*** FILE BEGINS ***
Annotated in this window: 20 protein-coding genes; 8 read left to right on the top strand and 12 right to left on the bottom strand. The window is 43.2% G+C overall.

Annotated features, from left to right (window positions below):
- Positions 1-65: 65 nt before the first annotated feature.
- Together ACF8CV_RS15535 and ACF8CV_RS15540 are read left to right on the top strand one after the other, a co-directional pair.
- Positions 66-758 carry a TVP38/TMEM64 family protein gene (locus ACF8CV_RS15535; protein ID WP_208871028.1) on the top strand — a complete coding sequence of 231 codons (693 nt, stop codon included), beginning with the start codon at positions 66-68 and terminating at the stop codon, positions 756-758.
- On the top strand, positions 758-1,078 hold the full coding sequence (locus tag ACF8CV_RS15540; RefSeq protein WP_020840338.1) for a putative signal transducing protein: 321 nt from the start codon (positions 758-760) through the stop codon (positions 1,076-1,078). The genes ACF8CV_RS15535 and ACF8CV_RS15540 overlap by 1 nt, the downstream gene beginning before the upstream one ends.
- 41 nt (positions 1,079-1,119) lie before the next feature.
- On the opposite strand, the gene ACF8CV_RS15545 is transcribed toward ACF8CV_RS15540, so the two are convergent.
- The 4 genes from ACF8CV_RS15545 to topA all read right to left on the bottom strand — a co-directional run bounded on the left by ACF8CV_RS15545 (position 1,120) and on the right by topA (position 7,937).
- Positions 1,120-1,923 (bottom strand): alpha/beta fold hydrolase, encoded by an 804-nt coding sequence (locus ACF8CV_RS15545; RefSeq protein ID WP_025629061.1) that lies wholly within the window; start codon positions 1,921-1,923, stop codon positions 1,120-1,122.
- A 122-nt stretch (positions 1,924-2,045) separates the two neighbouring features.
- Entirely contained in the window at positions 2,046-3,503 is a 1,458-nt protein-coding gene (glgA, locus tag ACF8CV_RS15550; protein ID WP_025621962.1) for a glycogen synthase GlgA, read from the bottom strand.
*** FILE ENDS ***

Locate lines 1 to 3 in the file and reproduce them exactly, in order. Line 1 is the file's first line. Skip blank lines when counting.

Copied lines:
Annotated in this window: 20 protein-coding genes; 8 read left to right on the top strand and 12 right to left on the bottom strand. The window is 43.2% G+C overall.

Annotated features, from left to right (window positions below):
- Positions 1-65: 65 nt before the first annotated feature.